Reading Garden Update

The Reading Garden project recently moved up from the Design Phase to the Procurement stage. At the February Community Board 13Q Parks Committee zoom meeting, Queens Parks Commissioner Dockett, when asked about the status, thought the project might be on “pause”. Here is his March 4th response to our written follow-up for more details:

The Bellerose Reading Garden project completed the “Design Phase” in January, so it is now at the very beginning of the “Procurement Phase”. The initial stages of procurement are both Internal Parks Legal Review and then City Comptroller’s Office Legal Review. Standard City procurement process typically takes an average of 9-12 months.

Most of our Capital Projects were paused due to COVID, but we recently received approval to move forward with these projects. Given the large number of projects unpaused (~380), we’re carefully strategizing about how best to proceed without overwhelming oversight agencies, flooding the construction market, and affecting our current active portfolio. We’re working as expeditiously as possible to move all of Parks’ projects through the process, but given the volume, they can’t all move at once. We will be in touch once we have more specific information to share.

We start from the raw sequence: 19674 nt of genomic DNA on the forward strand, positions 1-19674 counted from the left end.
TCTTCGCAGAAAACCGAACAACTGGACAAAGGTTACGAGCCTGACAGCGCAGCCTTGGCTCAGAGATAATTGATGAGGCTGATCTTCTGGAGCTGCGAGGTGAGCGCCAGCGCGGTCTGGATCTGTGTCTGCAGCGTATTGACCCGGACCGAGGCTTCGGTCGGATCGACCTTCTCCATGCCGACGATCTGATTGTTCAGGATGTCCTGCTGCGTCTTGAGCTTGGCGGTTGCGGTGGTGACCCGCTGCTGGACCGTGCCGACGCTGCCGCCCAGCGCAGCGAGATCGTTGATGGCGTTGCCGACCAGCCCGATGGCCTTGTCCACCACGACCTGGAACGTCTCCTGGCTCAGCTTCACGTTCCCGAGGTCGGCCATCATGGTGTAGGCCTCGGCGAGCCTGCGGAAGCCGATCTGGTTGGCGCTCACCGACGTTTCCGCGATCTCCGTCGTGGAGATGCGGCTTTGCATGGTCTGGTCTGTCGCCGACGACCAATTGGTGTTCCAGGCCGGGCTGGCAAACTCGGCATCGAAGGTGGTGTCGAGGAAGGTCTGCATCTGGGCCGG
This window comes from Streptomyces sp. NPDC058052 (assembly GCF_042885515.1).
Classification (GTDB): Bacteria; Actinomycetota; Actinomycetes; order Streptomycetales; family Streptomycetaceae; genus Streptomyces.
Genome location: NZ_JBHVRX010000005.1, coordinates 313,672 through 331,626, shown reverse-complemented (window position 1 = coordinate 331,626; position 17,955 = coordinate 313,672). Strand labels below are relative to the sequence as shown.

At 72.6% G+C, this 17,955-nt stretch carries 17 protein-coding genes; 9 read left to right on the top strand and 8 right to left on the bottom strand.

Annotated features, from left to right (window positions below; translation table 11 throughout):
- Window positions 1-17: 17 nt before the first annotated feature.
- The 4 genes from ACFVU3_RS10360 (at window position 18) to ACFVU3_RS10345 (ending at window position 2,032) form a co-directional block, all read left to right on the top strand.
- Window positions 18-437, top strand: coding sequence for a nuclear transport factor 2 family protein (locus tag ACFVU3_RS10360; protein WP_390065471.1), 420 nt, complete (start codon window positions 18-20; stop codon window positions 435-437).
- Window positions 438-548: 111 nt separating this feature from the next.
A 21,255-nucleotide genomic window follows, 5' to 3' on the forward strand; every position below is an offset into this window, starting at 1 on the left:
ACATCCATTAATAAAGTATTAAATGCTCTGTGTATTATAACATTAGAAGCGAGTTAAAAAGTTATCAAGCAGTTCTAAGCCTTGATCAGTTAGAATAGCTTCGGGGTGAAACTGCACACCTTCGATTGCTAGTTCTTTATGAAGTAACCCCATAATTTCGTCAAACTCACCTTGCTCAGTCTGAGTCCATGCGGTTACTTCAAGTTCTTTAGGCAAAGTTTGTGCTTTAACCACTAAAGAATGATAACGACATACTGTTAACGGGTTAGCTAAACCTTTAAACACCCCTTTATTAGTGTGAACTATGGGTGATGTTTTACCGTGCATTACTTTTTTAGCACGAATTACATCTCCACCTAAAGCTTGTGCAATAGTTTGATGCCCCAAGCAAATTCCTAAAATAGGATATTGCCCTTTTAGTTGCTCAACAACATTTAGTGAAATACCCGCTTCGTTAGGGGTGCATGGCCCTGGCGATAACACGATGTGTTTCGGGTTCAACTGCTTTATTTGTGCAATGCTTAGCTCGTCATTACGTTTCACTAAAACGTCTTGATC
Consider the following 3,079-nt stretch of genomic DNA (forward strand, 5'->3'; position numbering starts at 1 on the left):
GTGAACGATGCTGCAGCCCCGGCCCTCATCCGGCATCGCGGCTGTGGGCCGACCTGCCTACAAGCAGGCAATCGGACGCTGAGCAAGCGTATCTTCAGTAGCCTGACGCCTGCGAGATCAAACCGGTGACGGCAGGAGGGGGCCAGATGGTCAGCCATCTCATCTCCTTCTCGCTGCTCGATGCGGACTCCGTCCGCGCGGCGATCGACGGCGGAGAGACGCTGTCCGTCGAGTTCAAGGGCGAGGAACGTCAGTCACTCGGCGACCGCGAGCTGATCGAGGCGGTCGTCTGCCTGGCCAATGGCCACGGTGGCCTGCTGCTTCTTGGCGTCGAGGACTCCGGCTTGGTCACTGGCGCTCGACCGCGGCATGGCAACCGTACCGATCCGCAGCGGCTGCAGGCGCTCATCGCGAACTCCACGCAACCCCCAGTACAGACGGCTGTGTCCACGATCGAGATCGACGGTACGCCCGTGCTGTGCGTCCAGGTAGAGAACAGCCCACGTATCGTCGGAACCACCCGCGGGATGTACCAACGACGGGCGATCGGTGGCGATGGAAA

Thank you,

Michael Dockett
Queens Borough Commissioner

The Parks Project Tracker,, now lists the projected completion date for the Procurement Phase as October 2021, which seems optimistic if we are still on “Pause”. The average time for construction adds another 12-18 months to a project. So please save the date for the grand opening ribbon-cutting sometime in 2023. But, since this is one of the smallest active parks capital projects in Queens, we might get lucky and be able to celebrate a little earlier.

The Parks Project Tracker, updated in late February, does not include the latest schematic drawing of the final design of the Reading Garden. Last year, at the community’s suggestion, the proposed new tree in the middle of the garden towards the south end was eliminated. It was felt that at that location it could possibly interfere with the best use of the Garden by teachers and groups of their students. Additional changes appear to be the elimination of two 4’ benches and the addition of two game tables. Neither drawing shows the water access (for watering the shrubs) that the architect had said was included in the project. Thanks to Akshar Patel, Sen. Liu’s Deputy Chief of Staff, for getting us the final design which can be seen below.